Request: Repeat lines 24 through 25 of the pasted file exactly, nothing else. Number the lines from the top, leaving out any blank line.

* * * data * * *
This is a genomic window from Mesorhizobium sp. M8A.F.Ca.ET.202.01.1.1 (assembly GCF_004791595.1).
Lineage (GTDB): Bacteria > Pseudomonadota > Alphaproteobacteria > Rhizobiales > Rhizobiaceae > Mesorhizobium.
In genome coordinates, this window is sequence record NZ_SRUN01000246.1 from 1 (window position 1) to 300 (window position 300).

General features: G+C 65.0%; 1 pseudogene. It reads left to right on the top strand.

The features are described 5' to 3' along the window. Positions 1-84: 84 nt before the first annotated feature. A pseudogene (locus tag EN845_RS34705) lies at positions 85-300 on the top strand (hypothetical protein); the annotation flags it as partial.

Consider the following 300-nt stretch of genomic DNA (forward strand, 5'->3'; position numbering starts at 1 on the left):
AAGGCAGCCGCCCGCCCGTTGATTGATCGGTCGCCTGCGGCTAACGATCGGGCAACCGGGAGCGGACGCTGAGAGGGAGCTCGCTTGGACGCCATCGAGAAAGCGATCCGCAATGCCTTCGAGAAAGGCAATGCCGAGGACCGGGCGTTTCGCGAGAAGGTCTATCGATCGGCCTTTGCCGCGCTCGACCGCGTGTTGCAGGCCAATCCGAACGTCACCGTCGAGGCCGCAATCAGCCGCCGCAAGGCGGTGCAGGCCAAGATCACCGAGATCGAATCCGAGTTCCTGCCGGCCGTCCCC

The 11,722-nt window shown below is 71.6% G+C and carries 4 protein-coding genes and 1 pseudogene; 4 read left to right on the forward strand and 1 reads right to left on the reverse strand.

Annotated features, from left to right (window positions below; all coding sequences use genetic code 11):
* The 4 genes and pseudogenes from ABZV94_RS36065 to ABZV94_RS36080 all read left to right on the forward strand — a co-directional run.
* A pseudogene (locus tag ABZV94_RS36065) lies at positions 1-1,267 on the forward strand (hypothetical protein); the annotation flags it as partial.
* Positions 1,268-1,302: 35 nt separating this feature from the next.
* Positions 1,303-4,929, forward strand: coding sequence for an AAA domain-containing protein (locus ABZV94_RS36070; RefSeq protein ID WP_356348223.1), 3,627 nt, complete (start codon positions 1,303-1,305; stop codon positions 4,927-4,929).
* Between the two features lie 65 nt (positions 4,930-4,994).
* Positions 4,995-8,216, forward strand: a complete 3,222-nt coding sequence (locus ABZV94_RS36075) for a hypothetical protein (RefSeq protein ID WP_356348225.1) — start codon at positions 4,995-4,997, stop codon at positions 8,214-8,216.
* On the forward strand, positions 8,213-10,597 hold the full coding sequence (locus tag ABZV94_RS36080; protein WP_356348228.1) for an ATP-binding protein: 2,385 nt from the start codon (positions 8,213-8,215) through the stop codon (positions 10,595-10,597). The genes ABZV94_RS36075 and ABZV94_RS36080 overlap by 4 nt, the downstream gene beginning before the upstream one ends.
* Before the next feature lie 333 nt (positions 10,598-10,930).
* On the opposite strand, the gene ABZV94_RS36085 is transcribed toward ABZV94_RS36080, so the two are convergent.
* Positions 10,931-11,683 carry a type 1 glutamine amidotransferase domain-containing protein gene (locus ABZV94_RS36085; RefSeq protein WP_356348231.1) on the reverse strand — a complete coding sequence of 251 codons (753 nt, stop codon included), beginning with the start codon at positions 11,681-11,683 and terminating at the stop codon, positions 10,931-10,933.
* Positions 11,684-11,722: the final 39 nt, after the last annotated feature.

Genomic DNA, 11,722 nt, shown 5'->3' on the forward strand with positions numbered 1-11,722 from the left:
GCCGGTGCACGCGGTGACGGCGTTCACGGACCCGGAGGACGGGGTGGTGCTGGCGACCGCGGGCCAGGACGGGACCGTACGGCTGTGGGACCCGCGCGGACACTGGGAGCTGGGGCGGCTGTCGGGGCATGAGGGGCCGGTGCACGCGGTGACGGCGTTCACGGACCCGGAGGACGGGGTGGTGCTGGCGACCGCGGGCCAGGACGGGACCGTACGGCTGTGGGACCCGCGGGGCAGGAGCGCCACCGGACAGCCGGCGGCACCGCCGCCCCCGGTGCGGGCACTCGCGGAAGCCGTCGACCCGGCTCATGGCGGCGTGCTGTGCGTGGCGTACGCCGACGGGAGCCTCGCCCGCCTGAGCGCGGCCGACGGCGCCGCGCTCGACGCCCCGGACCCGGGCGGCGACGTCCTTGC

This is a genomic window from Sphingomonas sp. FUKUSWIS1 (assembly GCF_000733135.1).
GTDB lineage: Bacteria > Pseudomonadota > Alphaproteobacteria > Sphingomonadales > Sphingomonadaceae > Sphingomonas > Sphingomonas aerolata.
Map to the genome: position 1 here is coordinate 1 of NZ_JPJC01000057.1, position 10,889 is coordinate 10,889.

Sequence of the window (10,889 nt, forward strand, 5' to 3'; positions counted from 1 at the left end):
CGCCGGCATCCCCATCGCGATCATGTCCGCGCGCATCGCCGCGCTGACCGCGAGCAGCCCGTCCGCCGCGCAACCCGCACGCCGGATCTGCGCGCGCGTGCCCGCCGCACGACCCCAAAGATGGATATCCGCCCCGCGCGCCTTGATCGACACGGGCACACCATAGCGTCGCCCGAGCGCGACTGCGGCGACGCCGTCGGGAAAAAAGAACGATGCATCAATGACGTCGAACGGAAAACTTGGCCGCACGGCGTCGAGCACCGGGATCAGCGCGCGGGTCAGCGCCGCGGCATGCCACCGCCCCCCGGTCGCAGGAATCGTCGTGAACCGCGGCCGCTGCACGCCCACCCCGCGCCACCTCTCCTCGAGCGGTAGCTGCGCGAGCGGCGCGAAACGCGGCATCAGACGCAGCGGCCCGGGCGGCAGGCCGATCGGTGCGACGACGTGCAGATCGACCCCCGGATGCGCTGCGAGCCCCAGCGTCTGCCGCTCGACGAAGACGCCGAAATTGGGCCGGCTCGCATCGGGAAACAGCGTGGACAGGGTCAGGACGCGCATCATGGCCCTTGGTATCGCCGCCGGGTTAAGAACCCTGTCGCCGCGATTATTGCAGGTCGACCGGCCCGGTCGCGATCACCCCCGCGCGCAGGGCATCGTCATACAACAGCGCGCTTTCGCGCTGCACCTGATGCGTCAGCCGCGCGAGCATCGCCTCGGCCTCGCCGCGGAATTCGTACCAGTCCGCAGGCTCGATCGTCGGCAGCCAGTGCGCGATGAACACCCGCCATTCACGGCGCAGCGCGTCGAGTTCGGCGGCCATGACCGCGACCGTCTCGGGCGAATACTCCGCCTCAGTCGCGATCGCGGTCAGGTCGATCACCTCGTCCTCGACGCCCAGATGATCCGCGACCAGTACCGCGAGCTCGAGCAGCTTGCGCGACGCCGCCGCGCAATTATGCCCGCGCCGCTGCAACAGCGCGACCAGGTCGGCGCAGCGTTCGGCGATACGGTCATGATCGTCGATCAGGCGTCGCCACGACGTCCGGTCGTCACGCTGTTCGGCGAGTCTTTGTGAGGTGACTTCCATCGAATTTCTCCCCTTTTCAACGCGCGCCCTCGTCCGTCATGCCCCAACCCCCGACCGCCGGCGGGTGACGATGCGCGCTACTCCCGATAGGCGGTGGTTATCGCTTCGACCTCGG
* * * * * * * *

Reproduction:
GTDB lineage: Bacteria > Pseudomonadota > Alphaproteobacteria > Sphingomonadales > Sphingomonadaceae > Sphingomonas > Sphingomonas aerolata.
Map to the genome: position 1 here is coordinate 1 of NZ_JPJC01000057.1, position 10,889 is coordinate 10,889.